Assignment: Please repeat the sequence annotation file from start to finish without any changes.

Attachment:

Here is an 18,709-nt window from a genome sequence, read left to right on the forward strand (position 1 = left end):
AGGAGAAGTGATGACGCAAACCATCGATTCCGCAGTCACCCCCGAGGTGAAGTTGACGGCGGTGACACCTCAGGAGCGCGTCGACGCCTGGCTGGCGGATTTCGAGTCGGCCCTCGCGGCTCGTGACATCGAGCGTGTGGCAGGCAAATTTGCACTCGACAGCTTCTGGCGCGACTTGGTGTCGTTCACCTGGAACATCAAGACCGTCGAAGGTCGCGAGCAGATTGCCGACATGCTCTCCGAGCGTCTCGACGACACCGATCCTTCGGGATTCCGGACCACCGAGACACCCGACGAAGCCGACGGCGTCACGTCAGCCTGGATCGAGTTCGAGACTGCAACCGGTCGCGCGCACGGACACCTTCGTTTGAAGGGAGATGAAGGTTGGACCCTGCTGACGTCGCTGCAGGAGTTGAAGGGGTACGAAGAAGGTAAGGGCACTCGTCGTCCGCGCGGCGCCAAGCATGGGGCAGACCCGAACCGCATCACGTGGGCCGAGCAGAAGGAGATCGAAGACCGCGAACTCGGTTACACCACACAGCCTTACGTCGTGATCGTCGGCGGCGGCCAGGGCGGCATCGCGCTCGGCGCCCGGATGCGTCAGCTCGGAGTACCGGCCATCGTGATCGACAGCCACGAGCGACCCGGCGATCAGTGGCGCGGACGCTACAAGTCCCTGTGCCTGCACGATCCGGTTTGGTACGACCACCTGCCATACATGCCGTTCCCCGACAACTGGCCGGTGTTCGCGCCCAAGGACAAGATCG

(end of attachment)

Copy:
Here is an 18,709-nt window from a genome sequence, read left to right on the forward strand (position 1 = left end):
AGGAGAAGTGATGACGCAAACCATCGATTCCGCAGTCACCCCCGAGGTGAAGTTGACGGCGGTGACACCTCAGGAGCGCGTCGACGCCTGGCTGGCGGATTTCGAGTCGGCCCTCGCGGCTCGTGACATCGAGCGTGTGGCAGGCAAATTTGCACTCGACAGCTTCTGGCGCGACTTGGTGTCGTTCACCTGGAACATCAAGACCGTCGAAGGTCGCGAGCAGATTGCCGACATGCTCTCCGAGCGTCTCGACGACACCGATCCTTCGGGATTCCGGACCACCGAGACACCCGACGAAGCCGACGGCGTCACGTCAGCCTGGATCGAGTTCGAGACTGCAACCGGTCGCGCGCACGGACACCTTCGTTTGAAGGGAGATGAAGGTTGGACCCTGCTGACGTCGCTGCAGGAGTTGAAGGGGTACGAAGAAGGTAAGGGCACTCGTCGTCCGCGCGGCGCCAAGCATGGGGCAGACCCGAACCGCATCACGTGGGCCGAGCAGAAGGAGATCGAAGACCGCGAACTCGGTTACACCACACAGCCTTACGTCGTGATCGTCGGCGGCGGCCAGGGCGGCATCGCGCTCGGCGCCCGGATGCGTCAGCTCGGAGTACCGGCCATCGTGATCGACAGCCACGAGCGACCCGGCGATCAGTGGCGCGGACGCTACAAGTCCCTGTGCCTGCACGATCCGGTTTGGTACGACCACCTGCCATACATGCCGTTCCCCGACAACTGGCCGGTGTTCGCGCCCAAGGACAAGATCG